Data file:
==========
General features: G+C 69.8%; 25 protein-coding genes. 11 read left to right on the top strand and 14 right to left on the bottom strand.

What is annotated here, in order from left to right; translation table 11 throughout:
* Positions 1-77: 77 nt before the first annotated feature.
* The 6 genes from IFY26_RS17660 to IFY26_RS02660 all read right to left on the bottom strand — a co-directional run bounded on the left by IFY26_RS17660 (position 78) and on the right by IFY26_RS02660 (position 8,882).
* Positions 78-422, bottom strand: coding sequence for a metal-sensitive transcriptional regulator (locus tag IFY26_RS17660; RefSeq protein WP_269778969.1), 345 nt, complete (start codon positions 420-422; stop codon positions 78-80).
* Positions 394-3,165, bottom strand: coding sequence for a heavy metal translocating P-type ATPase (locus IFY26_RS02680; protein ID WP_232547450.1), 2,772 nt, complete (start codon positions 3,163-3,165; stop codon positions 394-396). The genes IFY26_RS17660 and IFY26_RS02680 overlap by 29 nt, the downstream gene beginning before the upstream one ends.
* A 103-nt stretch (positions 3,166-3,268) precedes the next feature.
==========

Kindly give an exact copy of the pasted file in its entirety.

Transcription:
General features: G+C 69.8%; 25 protein-coding genes. 11 read left to right on the top strand and 14 right to left on the bottom strand.

What is annotated here, in order from left to right; translation table 11 throughout:
* Positions 1-77: 77 nt before the first annotated feature.
* The 6 genes from IFY26_RS17660 to IFY26_RS02660 all read right to left on the bottom strand — a co-directional run bounded on the left by IFY26_RS17660 (position 78) and on the right by IFY26_RS02660 (position 8,882).
* Positions 78-422, bottom strand: coding sequence for a metal-sensitive transcriptional regulator (locus tag IFY26_RS17660; RefSeq protein WP_269778969.1), 345 nt, complete (start codon positions 420-422; stop codon positions 78-80).
* Positions 394-3,165, bottom strand: coding sequence for a heavy metal translocating P-type ATPase (locus IFY26_RS02680; protein ID WP_232547450.1), 2,772 nt, complete (start codon positions 3,163-3,165; stop codon positions 394-396). The genes IFY26_RS17660 and IFY26_RS02680 overlap by 29 nt, the downstream gene beginning before the upstream one ends.
* A 103-nt stretch (positions 3,166-3,268) precedes the next feature.